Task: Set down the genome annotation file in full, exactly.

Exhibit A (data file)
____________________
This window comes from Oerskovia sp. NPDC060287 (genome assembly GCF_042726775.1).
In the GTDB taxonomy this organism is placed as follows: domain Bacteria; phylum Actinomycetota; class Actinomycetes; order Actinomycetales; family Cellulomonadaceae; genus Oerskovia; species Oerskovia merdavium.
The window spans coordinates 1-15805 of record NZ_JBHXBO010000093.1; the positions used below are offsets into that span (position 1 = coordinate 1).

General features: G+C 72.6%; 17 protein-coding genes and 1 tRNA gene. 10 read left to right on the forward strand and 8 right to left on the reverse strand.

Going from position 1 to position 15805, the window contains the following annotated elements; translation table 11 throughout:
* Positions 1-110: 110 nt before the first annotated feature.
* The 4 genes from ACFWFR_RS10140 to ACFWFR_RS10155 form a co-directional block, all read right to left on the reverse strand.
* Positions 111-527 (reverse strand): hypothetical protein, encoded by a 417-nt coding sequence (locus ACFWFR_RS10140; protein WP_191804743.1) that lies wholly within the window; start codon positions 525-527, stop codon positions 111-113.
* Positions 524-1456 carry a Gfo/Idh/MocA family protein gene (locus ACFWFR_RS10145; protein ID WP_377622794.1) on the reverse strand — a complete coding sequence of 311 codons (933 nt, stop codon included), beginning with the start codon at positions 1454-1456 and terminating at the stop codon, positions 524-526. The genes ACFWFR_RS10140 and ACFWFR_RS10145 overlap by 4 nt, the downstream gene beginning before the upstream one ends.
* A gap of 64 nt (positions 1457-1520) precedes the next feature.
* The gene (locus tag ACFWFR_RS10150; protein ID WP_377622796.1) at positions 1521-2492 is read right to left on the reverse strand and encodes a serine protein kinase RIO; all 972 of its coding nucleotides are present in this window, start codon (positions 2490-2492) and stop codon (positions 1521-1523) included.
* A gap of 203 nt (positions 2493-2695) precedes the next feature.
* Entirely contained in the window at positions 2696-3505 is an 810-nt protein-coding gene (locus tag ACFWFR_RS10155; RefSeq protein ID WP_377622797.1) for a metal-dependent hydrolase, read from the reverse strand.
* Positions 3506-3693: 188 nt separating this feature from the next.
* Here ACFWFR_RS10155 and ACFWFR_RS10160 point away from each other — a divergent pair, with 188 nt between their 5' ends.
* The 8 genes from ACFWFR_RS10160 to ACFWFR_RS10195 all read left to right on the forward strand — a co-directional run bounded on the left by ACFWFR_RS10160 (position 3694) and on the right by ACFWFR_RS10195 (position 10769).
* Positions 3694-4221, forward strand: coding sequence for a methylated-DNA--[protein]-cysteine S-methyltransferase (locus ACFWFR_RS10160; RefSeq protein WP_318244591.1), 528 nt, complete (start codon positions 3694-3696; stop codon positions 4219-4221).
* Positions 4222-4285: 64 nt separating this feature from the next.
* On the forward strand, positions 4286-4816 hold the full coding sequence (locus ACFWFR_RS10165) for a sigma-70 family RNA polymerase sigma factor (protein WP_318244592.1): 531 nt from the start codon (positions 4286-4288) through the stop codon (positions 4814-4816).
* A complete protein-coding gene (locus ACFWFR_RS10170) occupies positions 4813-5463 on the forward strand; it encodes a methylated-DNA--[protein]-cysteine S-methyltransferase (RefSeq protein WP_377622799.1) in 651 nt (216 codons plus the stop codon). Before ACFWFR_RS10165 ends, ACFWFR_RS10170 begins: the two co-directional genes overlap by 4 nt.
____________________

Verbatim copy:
This window comes from Oerskovia sp. NPDC060287 (genome assembly GCF_042726775.1).
In the GTDB taxonomy this organism is placed as follows: domain Bacteria; phylum Actinomycetota; class Actinomycetes; order Actinomycetales; family Cellulomonadaceae; genus Oerskovia; species Oerskovia merdavium.
The window spans coordinates 1-15805 of record NZ_JBHXBO010000093.1; the positions used below are offsets into that span (position 1 = coordinate 1).

General features: G+C 72.6%; 17 protein-coding genes and 1 tRNA gene. 10 read left to right on the forward strand and 8 right to left on the reverse strand.

Going from position 1 to position 15805, the window contains the following annotated elements; translation table 11 throughout:
* Positions 1-110: 110 nt before the first annotated feature.
* The 4 genes from ACFWFR_RS10140 to ACFWFR_RS10155 form a co-directional block, all read right to left on the reverse strand.
* Positions 111-527 (reverse strand): hypothetical protein, encoded by a 417-nt coding sequence (locus ACFWFR_RS10140; protein WP_191804743.1) that lies wholly within the window; start codon positions 525-527, stop codon positions 111-113.
* Positions 524-1456 carry a Gfo/Idh/MocA family protein gene (locus ACFWFR_RS10145; protein ID WP_377622794.1) on the reverse strand — a complete coding sequence of 311 codons (933 nt, stop codon included), beginning with the start codon at positions 1454-1456 and terminating at the stop codon, positions 524-526. The genes ACFWFR_RS10140 and ACFWFR_RS10145 overlap by 4 nt, the downstream gene beginning before the upstream one ends.
* A gap of 64 nt (positions 1457-1520) precedes the next feature.
* The gene (locus tag ACFWFR_RS10150; protein ID WP_377622796.1) at positions 1521-2492 is read right to left on the reverse strand and encodes a serine protein kinase RIO; all 972 of its coding nucleotides are present in this window, start codon (positions 2490-2492) and stop codon (positions 1521-1523) included.
* A gap of 203 nt (positions 2493-2695) precedes the next feature.
* Entirely contained in the window at positions 2696-3505 is an 810-nt protein-coding gene (locus tag ACFWFR_RS10155; RefSeq protein ID WP_377622797.1) for a metal-dependent hydrolase, read from the reverse strand.
* Positions 3506-3693: 188 nt separating this feature from the next.
* Here ACFWFR_RS10155 and ACFWFR_RS10160 point away from each other — a divergent pair, with 188 nt between their 5' ends.
* The 8 genes from ACFWFR_RS10160 to ACFWFR_RS10195 all read left to right on the forward strand — a co-directional run bounded on the left by ACFWFR_RS10160 (position 3694) and on the right by ACFWFR_RS10195 (position 10769).
* Positions 3694-4221, forward strand: coding sequence for a methylated-DNA--[protein]-cysteine S-methyltransferase (locus ACFWFR_RS10160; RefSeq protein WP_318244591.1), 528 nt, complete (start codon positions 3694-3696; stop codon positions 4219-4221).
* Positions 4222-4285: 64 nt separating this feature from the next.
* On the forward strand, positions 4286-4816 hold the full coding sequence (locus ACFWFR_RS10165) for a sigma-70 family RNA polymerase sigma factor (protein WP_318244592.1): 531 nt from the start codon (positions 4286-4288) through the stop codon (positions 4814-4816).
* A complete protein-coding gene (locus ACFWFR_RS10170) occupies positions 4813-5463 on the forward strand; it encodes a methylated-DNA--[protein]-cysteine S-methyltransferase (RefSeq protein WP_377622799.1) in 651 nt (216 codons plus the stop codon). Before ACFWFR_RS10165 ends, ACFWFR_RS10170 begins: the two co-directional genes overlap by 4 nt.